Following conclusions of joint report being despatched to Secretary-General, Security Council today. 
2. While the Republic Government ordered their troops to remain in this position and to cease hostilities, the N.E.I. Government considered it incumbent on them to proceed with restoration of law and order within the limits of the lines laid down by them.
3. The rapid Dutch advance by-passed considerable Republic forces which remained in their positions in accordance with the Republican cease fire order, where they are subject to mopping up operation under Dutch command in accordance with the Dutch interpretation of the order. The Republic Government directed their forces to defend themselves and to oppose movements within Dutch held territory. The different interpretation of the cease fire order by each side thus made it impossible for the order to be observed.
4. Apart from actions involving regular forces, a considerable amount of banditry, including murder, arson and looting, is still being carried on to some extent by irregular bands.
5. The population suffered considerably even before police action from banditry and scorched earth policy. This was intensified during and after police action. The Chinese were a special target.
6. Administration and foodstuffs are proceeding under emergency conditions in both Dutch and Republic held territory. In the former there is considerable fear of banditry in the meantime and Republic[an] reprisal in future. In the latter there are widespread strikes owing to the cessation of normal import and export trade. In the Republic areas the food situation in most districts is good at present but may deteriorate in a few months time.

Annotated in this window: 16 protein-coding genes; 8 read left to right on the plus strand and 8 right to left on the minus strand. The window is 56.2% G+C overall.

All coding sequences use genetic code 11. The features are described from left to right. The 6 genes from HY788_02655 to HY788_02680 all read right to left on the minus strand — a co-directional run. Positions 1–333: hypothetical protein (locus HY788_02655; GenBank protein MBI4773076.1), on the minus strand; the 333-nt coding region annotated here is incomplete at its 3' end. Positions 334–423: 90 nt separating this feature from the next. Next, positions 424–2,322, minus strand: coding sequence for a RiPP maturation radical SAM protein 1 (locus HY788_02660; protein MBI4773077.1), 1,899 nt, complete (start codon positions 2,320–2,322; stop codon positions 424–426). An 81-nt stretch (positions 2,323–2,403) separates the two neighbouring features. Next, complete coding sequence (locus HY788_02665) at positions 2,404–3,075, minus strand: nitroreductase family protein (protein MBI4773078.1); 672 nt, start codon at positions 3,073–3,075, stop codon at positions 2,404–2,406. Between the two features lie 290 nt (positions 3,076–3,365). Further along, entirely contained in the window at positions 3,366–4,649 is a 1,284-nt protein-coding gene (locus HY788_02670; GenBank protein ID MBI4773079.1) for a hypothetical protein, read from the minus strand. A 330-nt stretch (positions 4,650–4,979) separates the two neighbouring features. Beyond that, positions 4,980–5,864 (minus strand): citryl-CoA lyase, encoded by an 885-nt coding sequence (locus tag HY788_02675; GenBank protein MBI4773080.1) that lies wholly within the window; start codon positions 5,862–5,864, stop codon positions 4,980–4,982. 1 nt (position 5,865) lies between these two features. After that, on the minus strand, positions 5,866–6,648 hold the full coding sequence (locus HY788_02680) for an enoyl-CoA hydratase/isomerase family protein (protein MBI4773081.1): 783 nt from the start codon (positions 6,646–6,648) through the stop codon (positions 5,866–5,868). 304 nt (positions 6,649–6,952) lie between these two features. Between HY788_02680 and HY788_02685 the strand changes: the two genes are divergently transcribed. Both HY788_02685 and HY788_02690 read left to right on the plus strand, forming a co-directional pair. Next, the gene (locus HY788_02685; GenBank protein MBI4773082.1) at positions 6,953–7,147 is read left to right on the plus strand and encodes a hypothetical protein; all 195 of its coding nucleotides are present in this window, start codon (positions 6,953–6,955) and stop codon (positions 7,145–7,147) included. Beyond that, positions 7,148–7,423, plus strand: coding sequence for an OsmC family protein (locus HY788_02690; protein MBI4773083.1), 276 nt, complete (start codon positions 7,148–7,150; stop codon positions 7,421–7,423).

7. The influential class of Indonesians who number not more than 5% of the population are practically all Nationalist and seek some form of independence, though not necessarily supporting the present Republic. There is little hatred of the Dutch as individuals though their assistance in running the country is recognised as essential. Ends.
I am departing for Dili this afternoon October 11th  with Moore who has copy of report and instructions to telephone you or Senior Officer from Darwin on Sunday afternoon concerning signing of report and movement of aircraft.
[AA:A1838/283, 403/3/1/1, xi]
1 The full report was still to be formally approved by members of the Consular Commission.
2 The Department of External Affairs had agreed on 10 October to allow Eaton to fly to Dili for personal reasons. Eaton's Dakota aircraft would then carry Moore, Dyke and Campbell on to Darwin before returning to fly Eaton back to Batavia. Chesterman remained in Batavia.